Friday, November 03, 2006

Blogger's obstruction trial to test definition of journalist

Hat tip to my Dad for finding this one. I will be very interested to see the outcome, even if it is Canada.



Self-described internet journalist Charles LeBlanc goes on trial Thursday, accused by police of obstructing justice during a rowdy demonstration in Saint John last June.



LeBlanc says he was only taking pictures for his blog, and the case is really about freedom of the press extending to all journalists, not just those working for big media companies. The case is being closely watched in journalism circles around the country.



LeBlanc has been a regular in downtown Fredericton for the last two years, spotting or stopping cabinet ministers and other power brokers on the sidewalks in front of government buildings for chats and photographs to provide content for his online journal. "This is the capital," he said. "All the generals are here. You never know who you'll run into."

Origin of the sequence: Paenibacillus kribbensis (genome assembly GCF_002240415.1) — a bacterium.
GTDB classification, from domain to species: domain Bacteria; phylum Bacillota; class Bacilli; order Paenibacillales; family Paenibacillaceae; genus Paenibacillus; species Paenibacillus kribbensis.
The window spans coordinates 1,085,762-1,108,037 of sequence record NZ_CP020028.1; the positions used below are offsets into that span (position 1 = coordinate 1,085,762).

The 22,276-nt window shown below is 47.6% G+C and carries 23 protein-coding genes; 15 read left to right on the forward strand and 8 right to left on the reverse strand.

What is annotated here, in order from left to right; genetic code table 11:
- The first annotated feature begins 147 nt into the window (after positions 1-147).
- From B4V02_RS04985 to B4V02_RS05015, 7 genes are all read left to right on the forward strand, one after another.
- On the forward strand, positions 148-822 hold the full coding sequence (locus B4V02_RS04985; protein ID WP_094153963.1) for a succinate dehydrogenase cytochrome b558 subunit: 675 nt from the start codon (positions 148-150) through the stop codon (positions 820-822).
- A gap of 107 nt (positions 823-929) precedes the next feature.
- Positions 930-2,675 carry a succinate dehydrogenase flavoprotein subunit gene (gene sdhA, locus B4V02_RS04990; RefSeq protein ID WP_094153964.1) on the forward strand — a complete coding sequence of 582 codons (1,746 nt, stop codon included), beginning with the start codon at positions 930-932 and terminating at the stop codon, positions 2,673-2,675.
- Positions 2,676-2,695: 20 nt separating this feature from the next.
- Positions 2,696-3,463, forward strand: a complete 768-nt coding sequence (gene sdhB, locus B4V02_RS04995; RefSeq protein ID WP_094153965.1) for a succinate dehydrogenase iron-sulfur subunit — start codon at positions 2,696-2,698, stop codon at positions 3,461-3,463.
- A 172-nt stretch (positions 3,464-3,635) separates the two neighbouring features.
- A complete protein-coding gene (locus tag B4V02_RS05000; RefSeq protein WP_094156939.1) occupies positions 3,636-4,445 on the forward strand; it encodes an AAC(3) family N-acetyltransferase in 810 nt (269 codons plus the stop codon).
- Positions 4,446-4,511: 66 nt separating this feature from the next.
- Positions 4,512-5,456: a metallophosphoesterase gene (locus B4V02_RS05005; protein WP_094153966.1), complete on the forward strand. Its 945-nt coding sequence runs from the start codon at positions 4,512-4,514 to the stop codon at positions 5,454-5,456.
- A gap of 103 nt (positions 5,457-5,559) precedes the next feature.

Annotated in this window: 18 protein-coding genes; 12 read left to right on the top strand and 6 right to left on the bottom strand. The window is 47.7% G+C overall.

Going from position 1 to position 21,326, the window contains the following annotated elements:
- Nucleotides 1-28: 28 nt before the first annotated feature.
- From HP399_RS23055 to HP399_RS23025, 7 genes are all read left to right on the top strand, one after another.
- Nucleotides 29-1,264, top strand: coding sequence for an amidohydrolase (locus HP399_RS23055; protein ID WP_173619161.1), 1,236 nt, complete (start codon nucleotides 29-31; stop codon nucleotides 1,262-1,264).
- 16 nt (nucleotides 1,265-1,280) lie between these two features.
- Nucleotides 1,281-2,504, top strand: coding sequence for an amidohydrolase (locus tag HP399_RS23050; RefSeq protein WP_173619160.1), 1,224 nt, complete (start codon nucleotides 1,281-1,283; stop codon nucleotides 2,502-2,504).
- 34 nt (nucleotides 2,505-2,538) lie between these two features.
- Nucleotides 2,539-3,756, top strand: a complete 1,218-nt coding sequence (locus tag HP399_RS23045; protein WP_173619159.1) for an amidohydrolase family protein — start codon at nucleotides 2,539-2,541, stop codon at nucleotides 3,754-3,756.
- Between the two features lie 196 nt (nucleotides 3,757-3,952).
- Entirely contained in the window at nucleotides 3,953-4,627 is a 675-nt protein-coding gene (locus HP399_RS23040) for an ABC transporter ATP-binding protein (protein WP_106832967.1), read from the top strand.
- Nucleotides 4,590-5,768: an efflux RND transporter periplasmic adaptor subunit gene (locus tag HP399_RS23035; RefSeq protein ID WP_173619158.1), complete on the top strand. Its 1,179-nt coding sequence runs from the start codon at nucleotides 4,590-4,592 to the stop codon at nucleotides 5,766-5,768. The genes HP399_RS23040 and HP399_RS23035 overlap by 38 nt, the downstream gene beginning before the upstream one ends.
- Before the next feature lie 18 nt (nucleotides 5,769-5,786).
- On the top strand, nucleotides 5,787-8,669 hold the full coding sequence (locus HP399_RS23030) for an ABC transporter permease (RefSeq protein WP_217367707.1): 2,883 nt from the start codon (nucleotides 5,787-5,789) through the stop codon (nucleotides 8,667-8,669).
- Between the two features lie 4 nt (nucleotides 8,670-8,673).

LeBlanc is constantly grabbing images on his digital camera and then walking back to his small apartment and posting them on his website.



He often gets pictures of events out hours before regular media outlets do, including coverage of Premier Shawn Graham's first day in office. "All the media was behind me, so I just went out front and the first thing Shawn says is 'Oh, Charles.' I mean, I'm like a reporter but I'm not paid for it."


The story doesn't really say what he did to warrant the charge of "obstructing justice", unless just taking pictures is classified as obstructing justice. Sounds like maybe he got in the way of the cops? If so, even a regular journalist might find themselves in trouble.



Even if it was only taking pictures- good luck stopping that, Canada or elsewhere. We are now in the age of instant journalism where anyone with a camera and a computer can be a reporter.